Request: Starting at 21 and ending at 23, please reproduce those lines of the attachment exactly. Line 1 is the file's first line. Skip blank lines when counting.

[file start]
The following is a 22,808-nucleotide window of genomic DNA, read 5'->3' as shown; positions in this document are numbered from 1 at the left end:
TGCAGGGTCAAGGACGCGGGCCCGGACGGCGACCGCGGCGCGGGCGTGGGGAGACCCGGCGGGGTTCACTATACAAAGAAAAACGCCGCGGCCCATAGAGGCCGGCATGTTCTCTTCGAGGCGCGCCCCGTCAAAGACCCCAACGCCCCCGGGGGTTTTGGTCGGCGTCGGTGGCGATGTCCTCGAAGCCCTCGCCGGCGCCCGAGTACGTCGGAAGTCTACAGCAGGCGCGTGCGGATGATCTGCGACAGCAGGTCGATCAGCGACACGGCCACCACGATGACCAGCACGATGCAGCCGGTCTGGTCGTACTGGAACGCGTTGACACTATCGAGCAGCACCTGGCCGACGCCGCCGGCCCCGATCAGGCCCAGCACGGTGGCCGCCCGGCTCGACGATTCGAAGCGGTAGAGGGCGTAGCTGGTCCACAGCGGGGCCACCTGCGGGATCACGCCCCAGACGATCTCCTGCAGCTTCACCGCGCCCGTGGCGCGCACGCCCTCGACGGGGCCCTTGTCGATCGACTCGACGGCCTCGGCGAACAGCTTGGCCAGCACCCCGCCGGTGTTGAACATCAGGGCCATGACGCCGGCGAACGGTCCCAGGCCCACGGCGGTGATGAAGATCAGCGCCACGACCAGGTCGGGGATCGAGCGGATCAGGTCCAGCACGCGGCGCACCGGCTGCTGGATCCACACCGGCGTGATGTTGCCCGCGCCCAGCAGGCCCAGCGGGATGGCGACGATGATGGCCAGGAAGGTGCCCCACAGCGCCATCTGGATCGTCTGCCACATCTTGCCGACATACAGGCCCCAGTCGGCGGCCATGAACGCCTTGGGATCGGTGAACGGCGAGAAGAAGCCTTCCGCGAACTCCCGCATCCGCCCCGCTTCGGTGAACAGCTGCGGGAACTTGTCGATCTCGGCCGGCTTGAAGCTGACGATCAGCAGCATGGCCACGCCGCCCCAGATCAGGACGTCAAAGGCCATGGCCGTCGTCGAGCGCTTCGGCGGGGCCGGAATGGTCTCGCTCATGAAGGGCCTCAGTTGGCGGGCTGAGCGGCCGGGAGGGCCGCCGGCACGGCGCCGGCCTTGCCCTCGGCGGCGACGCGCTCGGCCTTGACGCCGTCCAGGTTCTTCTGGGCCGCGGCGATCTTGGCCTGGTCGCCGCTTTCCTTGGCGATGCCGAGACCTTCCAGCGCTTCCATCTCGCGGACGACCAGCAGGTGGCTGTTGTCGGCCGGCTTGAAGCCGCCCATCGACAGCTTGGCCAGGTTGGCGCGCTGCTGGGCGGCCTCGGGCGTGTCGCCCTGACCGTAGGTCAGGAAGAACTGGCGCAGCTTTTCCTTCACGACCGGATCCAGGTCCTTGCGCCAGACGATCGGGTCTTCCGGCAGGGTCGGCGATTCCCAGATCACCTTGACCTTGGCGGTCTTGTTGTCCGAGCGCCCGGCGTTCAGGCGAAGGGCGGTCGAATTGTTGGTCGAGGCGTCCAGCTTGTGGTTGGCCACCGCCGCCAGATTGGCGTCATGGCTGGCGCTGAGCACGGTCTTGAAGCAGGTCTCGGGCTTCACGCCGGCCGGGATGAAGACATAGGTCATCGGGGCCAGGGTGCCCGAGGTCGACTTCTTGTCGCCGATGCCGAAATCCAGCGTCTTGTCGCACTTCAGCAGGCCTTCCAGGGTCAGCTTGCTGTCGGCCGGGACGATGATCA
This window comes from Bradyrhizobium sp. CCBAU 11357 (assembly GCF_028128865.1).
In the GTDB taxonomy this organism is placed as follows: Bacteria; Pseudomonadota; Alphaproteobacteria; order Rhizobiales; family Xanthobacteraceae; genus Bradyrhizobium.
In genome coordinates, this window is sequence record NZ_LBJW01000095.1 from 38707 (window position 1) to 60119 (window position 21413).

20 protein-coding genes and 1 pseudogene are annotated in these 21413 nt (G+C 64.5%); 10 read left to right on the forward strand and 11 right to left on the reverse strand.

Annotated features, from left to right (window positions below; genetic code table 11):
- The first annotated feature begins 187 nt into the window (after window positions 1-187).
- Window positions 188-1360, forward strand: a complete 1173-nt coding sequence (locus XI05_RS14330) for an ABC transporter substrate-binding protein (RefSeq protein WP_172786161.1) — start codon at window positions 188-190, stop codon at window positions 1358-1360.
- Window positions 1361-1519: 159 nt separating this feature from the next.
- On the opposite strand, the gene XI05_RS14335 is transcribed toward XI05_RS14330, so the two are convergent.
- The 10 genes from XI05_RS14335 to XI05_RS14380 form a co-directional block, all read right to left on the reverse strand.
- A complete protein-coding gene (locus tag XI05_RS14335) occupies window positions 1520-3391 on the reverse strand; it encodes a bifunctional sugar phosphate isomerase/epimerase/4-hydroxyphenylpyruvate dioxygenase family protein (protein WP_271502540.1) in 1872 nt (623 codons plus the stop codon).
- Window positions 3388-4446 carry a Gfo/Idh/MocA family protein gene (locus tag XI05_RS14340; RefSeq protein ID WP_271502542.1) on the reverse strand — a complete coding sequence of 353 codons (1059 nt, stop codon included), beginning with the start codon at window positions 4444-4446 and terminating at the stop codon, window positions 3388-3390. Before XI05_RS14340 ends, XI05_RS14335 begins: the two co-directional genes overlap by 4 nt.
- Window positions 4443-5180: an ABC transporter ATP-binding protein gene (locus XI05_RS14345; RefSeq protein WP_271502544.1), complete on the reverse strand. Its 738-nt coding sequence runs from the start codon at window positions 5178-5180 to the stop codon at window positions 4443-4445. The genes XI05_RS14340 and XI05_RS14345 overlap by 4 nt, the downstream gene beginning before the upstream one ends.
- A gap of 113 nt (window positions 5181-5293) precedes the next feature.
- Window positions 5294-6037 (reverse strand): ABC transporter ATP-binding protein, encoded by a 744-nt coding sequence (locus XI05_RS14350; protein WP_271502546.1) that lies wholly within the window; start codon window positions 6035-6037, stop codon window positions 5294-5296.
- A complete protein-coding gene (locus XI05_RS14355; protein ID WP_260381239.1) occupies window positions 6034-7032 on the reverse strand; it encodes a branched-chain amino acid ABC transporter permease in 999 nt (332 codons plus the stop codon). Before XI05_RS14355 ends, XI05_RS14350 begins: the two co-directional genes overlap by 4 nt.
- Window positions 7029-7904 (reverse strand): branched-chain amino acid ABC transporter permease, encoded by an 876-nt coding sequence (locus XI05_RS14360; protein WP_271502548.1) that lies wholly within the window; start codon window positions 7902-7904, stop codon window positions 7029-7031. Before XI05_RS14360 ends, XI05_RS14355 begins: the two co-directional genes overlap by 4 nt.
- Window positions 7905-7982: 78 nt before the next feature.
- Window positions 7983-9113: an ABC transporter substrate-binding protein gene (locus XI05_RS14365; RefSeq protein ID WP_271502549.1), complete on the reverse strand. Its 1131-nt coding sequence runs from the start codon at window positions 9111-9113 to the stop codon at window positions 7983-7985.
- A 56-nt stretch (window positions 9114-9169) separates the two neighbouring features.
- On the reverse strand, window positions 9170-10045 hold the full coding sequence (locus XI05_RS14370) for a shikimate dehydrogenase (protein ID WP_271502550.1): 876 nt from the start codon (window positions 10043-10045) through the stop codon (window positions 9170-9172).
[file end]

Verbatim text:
- Window positions 7983-9113: an ABC transporter substrate-binding protein gene (locus XI05_RS14365; RefSeq protein ID WP_271502549.1), complete on the reverse strand. Its 1131-nt coding sequence runs from the start codon at window positions 9111-9113 to the stop codon at window positions 7983-7985.
- A 56-nt stretch (window positions 9114-9169) separates the two neighbouring features.
- On the reverse strand, window positions 9170-10045 hold the full coding sequence (locus XI05_RS14370) for a shikimate dehydrogenase (protein ID WP_271502550.1): 876 nt from the start codon (window positions 10043-10045) through the stop codon (window positions 9170-9172).